Rebbe Aba opened his discourse with the verse "If you restrain your traveling because of the Shabbat, from pursuing your business on My holy day, and call the Shabbat a delight, to sanctify the honor of G‑d, and honor it, not doing your usual things, nor pursuing your own desires or speaking of mundane things, then shall you delight yourself in the Lord." (Isaiah 58:13-14). How happy is the lot of Israel, that the Holy One blessed be He chose them to bind to out of all of the other people's of the earth, and out of the love for them brought them closer to Him and gave them the Torah and gave them the Shabbat which is the most holy of all the other days [of the week]. It has rest from everything and is the happiness of all [Israel].
The commentary on the Zohar, Matok MiDvash, notes that the three expressions regarding Shabbat that are a reference to the three higher sefirot. Shabbat is called "Holy" which is rooted in the sefira of chochma; "rest" from all outside influences is sourced in keter, and "happiness" refers to the sefira of bina. This in turn hints that the soul, which dwells in these three highest sefirot, is rejuvenated by the Shabbat.
The Shabbat balances against the whole Torah and one who keeps the Shabbat is considered as though he has kept the whole Torah.
Since the Shabbat rejuvenates the soul, and since the Torah is called a "tree of life", one can be balanced against the other. This explains the secular world's fight against the Shabbat - because once you "defeat Shabbat" you defeat the Torah. Indeed the pious waves of immigrants to America from Russia 100 years ago became estranged from the Torah as a direct result of being drawn into the desecration of Shabbat, feeling they had to "fight for their bread" also on that holy day. …delight in everything, delight of the spirit and of the body…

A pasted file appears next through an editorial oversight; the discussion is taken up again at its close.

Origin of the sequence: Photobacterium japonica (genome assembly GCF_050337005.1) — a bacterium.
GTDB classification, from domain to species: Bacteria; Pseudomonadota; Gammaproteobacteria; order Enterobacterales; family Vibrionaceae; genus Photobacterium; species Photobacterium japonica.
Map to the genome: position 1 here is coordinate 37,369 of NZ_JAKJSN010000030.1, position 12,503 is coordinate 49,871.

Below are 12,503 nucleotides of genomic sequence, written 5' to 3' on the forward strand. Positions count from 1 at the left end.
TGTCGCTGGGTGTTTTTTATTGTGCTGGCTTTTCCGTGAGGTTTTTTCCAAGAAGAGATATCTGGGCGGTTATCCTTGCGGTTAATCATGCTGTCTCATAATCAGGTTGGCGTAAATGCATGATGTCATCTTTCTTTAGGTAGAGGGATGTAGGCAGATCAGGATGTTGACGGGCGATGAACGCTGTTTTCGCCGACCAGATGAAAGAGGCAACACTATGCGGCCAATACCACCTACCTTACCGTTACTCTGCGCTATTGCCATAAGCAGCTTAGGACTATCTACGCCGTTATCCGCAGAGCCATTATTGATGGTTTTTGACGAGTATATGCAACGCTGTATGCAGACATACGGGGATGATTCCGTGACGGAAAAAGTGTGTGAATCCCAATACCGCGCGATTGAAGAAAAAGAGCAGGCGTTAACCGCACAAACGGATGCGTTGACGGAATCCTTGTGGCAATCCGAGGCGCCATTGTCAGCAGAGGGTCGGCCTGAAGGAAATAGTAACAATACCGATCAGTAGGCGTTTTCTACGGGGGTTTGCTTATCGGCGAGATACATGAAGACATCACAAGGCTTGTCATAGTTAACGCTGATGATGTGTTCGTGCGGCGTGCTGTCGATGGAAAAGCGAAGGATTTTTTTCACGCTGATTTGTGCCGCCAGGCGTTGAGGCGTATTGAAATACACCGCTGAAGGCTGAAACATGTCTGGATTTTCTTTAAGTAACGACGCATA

"And you shall call to the Shabbat a delight" (Isaiah 58:13). [This means] delight in everything; delight of the spirit and of the body, enjoyment of the higher and lower worlds. And what is the meaning of the words "You shall call to [the Sabbath]"? This means that you have to invite it, as is written, "Called Holy" (Lev. 23:2). This means that you call to it or invite it, just as one would invite a guest into his house.
Here the Zohar tells us the mental attitude required to obtain the full delight of the Shabbat. It is a frame of mind where one is expecting a delightful guest, and then, once the guest arrives, to enjoy their company. This explains why the holy Ari would literally go out into the fields to greet the Shabbat. This was a physical manifestation of an inner state of mind that enables one to cling to the sanctity of the day. This is also the reason behind the other customs of greeting the Shabbat.
[Therefore, one should greet the Shabbat] with the house in proper order, with food and drink worthy and fitting [a special guest], more than on other days.
Zohar, Parashat Beshalach, pg. 47a; translation and commentary by Simcha-Shmuel Treister
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